The Salvation Army has been impelled to enter the field of treatment as well. In a few places special homes have been set up, where alcoholics are accepted who show ‹“a sincere personal longing for deliverance’. Contact is kept with the men who leave by periodical letters and a monthly magazine. What started as a charitable concern for the destitute, based on religious precept, still remains so. But the workers have learned that care and charity by themselves are not enough. They have evolved a treatment orientation.

Another measure which the community adopts to deal with alcoholics is imprisonment. Drunkenness is not itself an offence in Britain though people are still charged with being ‹“Drunk and Incapable’ or ‹“Drunk and Disorderly’. Alcoholics are also picked up by the police for loitering and for vagrancy. First offenders get small fines for such offences but when they are often repeated magistrates send people to prison. Alcoholics are to be found in large numbers in most jails. Some alcoholics regard prison as a place of refuge. Food and shelter are provided there, devoid of any moralizing, which they feel they get from the Salvation Army, and without their being considered as mad, which is the impression they are sometimes given in psychiatric hospitals.

A study of alcoholics in prison was made by Jones,1 who compared them with alcoholics who attended a clinic for alcoholism. The prisoners had much more unstable work records, poorer educational backgrounds and much more previous imprisonment. They had led impoverished lives devoid of gratification. Prison alcoholics were less commonly married and the marriages of those who were had not lasted.

Alcoholics often appear to have little wish to be treated2 and look on the condition as wrong behaviour rather than as illness. Prison alcoholics have little motivation for treatment even if it is offered to them. Imprisonment is useless as a treatment for alcoholism. It is quite ineffective. Alternative approaches will have to be devised if the community wishes these people to be helped. It is important to recognize that, although alcoholics in prison may also have served sentences for other offences than drunkenness, such offences are usually a thing of the past. Prison alcoholics are most commonly committed because of their abnormal use of alcohol rather than for any palpably criminal behaviour.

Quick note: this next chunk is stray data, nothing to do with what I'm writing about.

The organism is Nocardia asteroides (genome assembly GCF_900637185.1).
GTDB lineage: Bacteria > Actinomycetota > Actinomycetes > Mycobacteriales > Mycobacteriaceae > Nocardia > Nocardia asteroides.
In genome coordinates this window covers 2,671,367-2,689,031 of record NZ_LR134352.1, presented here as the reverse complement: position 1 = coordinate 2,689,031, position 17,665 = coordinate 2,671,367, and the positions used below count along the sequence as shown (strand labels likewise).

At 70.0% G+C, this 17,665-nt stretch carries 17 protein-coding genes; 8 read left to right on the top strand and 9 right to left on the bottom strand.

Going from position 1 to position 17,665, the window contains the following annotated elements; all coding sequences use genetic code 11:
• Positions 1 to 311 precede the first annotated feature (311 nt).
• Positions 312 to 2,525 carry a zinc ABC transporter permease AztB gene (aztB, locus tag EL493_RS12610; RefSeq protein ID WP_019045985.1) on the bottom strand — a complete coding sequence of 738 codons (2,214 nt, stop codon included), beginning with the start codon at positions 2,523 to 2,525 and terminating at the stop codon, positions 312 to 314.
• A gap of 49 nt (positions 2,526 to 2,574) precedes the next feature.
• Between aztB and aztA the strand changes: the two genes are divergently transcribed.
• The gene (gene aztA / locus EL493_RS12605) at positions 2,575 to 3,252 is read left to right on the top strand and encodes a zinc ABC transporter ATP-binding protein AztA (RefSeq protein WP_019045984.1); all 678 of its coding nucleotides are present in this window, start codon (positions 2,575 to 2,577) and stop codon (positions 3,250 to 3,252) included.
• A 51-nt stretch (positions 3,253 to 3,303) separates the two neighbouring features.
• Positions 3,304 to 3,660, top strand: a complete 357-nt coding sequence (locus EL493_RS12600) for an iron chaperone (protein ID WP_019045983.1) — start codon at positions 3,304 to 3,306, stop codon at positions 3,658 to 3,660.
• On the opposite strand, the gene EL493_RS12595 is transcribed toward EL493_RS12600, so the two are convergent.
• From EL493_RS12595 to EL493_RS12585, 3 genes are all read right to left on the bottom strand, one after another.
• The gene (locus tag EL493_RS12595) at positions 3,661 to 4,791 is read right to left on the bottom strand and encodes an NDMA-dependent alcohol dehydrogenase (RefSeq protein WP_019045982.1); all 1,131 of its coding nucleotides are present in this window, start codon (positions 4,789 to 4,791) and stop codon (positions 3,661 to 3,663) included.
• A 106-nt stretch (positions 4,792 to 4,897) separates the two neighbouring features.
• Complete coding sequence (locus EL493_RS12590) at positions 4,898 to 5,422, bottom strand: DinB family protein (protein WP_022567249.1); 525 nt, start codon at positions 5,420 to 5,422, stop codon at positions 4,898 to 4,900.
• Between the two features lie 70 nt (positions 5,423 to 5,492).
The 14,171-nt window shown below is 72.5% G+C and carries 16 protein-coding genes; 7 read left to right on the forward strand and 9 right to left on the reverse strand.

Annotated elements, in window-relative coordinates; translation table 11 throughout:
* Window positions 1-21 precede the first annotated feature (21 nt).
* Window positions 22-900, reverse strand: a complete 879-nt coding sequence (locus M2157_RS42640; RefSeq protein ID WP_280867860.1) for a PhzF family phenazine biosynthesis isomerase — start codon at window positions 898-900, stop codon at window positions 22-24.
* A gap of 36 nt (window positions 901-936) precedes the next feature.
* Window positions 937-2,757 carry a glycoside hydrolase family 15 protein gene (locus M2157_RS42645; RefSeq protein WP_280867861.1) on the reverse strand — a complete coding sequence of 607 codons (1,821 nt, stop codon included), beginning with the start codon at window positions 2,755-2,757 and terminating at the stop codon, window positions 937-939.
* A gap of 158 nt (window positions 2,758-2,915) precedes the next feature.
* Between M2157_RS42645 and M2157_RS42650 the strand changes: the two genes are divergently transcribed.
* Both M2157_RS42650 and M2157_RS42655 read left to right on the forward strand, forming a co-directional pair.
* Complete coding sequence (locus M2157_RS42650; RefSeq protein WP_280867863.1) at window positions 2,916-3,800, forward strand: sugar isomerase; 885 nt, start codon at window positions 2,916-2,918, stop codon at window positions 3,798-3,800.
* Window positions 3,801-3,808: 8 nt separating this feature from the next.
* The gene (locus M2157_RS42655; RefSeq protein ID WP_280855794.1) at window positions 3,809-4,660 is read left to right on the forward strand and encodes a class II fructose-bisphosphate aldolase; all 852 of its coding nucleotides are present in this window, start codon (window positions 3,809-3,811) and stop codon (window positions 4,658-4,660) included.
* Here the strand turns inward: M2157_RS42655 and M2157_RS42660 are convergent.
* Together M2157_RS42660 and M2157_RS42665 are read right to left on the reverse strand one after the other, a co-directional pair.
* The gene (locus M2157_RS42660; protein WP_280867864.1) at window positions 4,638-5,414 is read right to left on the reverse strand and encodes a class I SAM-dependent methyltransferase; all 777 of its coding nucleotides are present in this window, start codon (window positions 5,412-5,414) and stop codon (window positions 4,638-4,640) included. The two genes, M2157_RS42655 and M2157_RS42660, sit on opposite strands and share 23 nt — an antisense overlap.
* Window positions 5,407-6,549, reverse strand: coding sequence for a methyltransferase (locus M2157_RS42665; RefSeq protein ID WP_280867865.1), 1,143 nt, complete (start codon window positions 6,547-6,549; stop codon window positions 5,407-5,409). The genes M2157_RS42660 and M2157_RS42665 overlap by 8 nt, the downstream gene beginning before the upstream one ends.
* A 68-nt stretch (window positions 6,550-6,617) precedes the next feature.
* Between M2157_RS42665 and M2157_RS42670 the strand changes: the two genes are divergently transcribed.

An American study of men who were imprisoned for drunkenness1 showed that on an average they had four noninebriate arrests in addition. These non-alcoholic offences had taken place in their younger days, and had stopped when convictions for drunkenness began. Imprisoned for crimes to start with, they were subsequently jailed for public drunkenness.

While our concern in this book has been the alcoholic who is capable of recognizing his need for treatment and of responding to it, we do not want the responsibility of the community towards the more deteriorated alcoholics to be overlooked. We hope that, as treatment services become more adequate, less alcoholics will deteriorate to levels of helplessness. At present the need is to provide alcoholics themselves with understanding of possible paths to recovery and to serve upon responsible authorities most definite intimation that the proper place for alcoholics, however deteriorated they may be, is neither the gutter nor the jail.